News & Politics

How We Reviewed 50 DC, VA, and MD Spas

We reviewed 50 day spas to find out which ones leave you relaxed and pampered and which aren’t worth the money.

Rub Me the Right Way

When you pay good money for a massage or facial, you want to feel that your $100 or so was well spent. You want to come out relaxed and happy.

That’s often not the case at local spas.

We sent reviewers to 50 area salons and day spas. While we had some wonderful treatments, we also endured massages in cold rooms, stained towels, pushy product pitches, and aestheticians who never explained what they were doing.

Part of the problem: Hair salons are adding spa services as fast as they can. Sometimes the results are marvelous; other times no.

“The cool thing to be is a day spa,” says beauty-industry consultant Geno Stampora. “A lot of salons think they can have a massage therapist and call themselves a spa.”

At a day spa, you should get a massage in peace without hearing hair dryers or chatter. Too often, hair salons retrofitted with spa rooms do not set up a spa area that’s soundproof. That’s not relaxing.

Neither is bad service. You should get a friendly greeting, an escort to the treatment or locker room, a discussion about any health or skin problems before a treatment starts, offers of water or tea, and the impression that the therapist is focused on you. Too often, you can feel rushed. At one spa, our tester was presented with the bill in the massage room. At another, the facialist answered her cell phone during the facial.

It’s not easy for spas to get good help, Stampora says. The beauty industry has had a shortage of therapists for years. So much of our reviewers’ experience was colored by one bad aesthetician.

What’s a spagoer to do?

Before you spend good money, you might call and ask a few questions or check out a spa’s Web site. How many kinds of massages and facials does the spa offer? If it’s just one kind, the spa may not offer tailored service. When you book an appointment, describe your skin issues or massage preferences and ask who would be the best technician. If you buy a spa day, ask where you’ll eat lunch. If it’s in an area walled off from the sounds and smells of the hair and nail areas, that’s a clue that the spa is peaceful—and that between treatments you won’t be sitting in a robe where the public walks by.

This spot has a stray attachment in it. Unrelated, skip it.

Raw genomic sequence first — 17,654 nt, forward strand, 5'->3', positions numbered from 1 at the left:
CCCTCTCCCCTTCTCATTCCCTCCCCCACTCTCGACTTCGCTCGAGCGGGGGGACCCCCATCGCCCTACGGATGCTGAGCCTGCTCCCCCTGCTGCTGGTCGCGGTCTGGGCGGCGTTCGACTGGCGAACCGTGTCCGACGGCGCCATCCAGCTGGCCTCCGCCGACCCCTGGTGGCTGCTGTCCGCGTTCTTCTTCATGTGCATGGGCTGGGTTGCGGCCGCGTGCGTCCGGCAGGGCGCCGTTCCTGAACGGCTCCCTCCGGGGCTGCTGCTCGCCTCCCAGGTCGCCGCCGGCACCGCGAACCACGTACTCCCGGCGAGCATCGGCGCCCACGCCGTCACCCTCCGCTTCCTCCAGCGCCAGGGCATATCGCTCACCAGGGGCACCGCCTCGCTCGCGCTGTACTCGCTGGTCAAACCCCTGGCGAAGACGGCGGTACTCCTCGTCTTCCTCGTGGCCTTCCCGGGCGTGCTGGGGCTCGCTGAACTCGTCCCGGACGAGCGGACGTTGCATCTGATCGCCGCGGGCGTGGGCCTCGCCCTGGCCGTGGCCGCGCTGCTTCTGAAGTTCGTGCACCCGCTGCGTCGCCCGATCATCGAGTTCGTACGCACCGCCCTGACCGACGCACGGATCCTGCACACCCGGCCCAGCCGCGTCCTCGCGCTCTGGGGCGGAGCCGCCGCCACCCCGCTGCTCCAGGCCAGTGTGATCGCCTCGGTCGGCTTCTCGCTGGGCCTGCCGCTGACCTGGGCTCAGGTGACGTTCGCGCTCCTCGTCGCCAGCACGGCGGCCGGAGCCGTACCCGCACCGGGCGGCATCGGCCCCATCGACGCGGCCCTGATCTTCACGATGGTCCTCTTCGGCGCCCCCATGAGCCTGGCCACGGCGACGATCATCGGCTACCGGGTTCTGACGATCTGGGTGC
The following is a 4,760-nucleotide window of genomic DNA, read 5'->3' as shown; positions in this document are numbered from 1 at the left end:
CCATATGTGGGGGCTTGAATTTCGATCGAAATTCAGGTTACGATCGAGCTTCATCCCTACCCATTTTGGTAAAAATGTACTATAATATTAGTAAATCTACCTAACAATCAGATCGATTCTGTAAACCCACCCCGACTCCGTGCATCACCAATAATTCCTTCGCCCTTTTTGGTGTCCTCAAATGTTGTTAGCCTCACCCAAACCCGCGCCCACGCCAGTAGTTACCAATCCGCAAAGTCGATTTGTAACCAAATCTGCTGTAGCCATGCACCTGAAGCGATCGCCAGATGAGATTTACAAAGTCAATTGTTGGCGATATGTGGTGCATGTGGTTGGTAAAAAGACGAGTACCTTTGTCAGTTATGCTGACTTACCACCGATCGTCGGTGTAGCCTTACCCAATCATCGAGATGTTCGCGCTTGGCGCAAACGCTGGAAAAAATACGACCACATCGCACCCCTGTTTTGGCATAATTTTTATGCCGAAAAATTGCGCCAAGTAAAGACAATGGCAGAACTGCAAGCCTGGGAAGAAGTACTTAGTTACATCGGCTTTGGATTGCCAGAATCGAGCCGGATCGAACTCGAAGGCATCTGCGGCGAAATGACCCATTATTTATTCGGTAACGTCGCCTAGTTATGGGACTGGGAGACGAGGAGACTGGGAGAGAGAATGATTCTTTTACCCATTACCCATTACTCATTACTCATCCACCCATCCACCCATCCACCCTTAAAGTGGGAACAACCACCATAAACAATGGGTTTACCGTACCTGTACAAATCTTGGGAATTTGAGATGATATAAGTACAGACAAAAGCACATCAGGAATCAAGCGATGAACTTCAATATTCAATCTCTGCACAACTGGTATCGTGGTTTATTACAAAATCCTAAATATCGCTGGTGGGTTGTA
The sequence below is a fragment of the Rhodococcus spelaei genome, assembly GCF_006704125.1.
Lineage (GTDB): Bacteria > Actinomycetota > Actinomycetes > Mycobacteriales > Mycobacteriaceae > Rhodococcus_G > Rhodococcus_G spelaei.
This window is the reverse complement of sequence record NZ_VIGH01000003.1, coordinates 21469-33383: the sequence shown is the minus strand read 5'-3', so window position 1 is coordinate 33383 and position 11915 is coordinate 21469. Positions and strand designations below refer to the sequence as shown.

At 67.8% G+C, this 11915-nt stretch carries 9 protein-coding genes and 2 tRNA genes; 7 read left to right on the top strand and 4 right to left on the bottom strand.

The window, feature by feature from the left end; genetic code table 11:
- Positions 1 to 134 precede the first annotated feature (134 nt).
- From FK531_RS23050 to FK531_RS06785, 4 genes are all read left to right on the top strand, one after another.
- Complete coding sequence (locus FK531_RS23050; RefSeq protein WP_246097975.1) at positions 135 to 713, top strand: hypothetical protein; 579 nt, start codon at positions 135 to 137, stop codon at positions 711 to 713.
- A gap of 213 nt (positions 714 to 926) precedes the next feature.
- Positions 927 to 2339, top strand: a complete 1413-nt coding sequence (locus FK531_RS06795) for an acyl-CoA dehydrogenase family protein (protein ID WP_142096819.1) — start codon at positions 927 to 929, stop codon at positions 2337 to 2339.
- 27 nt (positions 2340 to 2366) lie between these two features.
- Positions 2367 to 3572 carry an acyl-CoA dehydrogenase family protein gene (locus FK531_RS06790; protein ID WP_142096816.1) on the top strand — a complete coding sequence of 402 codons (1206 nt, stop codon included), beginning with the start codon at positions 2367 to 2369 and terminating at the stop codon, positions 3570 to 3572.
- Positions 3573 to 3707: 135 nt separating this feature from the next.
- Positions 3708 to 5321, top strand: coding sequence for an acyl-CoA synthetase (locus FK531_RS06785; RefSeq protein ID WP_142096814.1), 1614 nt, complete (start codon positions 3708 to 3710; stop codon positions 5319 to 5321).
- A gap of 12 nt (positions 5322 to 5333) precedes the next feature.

It’s not that you can’t get good treatment from a place that’s more salon than spa. In fact, Stampora says, “there are a lot of hair salons that offer tremendous spa services, sometimes at a savings because you’re not paying for that big spa room.”

At salons, you might pay $70 for an hourlong massage versus $110 at the Four Seasons.

So we reviewed salons where you can pop in for a quick pedicure or facial as well as true day spas—places you might want to go for a day of beauty and really linger. The chart on the following pages gives you an idea of which places we liked and didn’t.


• Before booking a spa package, see whether you like the combination of services. Sometimes it is cheaper to book separately the treatments you really want.

• Get a description of each treatment in advance. Will your facial include shoulder, hand, and foot massage? If so, you may not want an additional massage.

• See if your spa schedule makes sense. You don’t want to mess up your manicure with a mud wrap.

• A day of pampering can be too much of a good thing. Consider just two or three treatments.

• The basics—massage, facial, manicure, and pedicure—are usually the best options. Treatments such as body wraps and scrubs, we’ve found, can be overpriced and unfulfilling.

• You’ll be unclothed for body treatments. The aesthetician will use towels to protect your privacy, but, depending on your comfort level, you may want to ask for a same-sex technician when making your appointment.

• Leave your jewelry home. There may not be a secure place to stash it.

• Don’t suffer in silence. If you need to use the restroom during a treatment, ask. If having a pillow under your knees is more comfortable than lying flat on a table, speak up. The idea is to make you feel good.

• Lotions that make your skin glow can wreck your hair. If you aren’t heading straight home, bring a hat—or ask that the therapist do that head massage without oil on her hands.

• Some spas take a credit-card number when you book an appointment and charge you if you don’t show. Ask about cancellation policies.

Executive Editor

Sherri Dalphonse joined Washingtonian in 1986. She is the editor in charge of such consumer topics as travel, fitness, health, finance, and beauty, as well as the editor who handles such cover stories as Great Places to Work, Best of Washington, Day Trips, Hidden Gems, Top Doctors, and Great Small Towns. She lives in DC.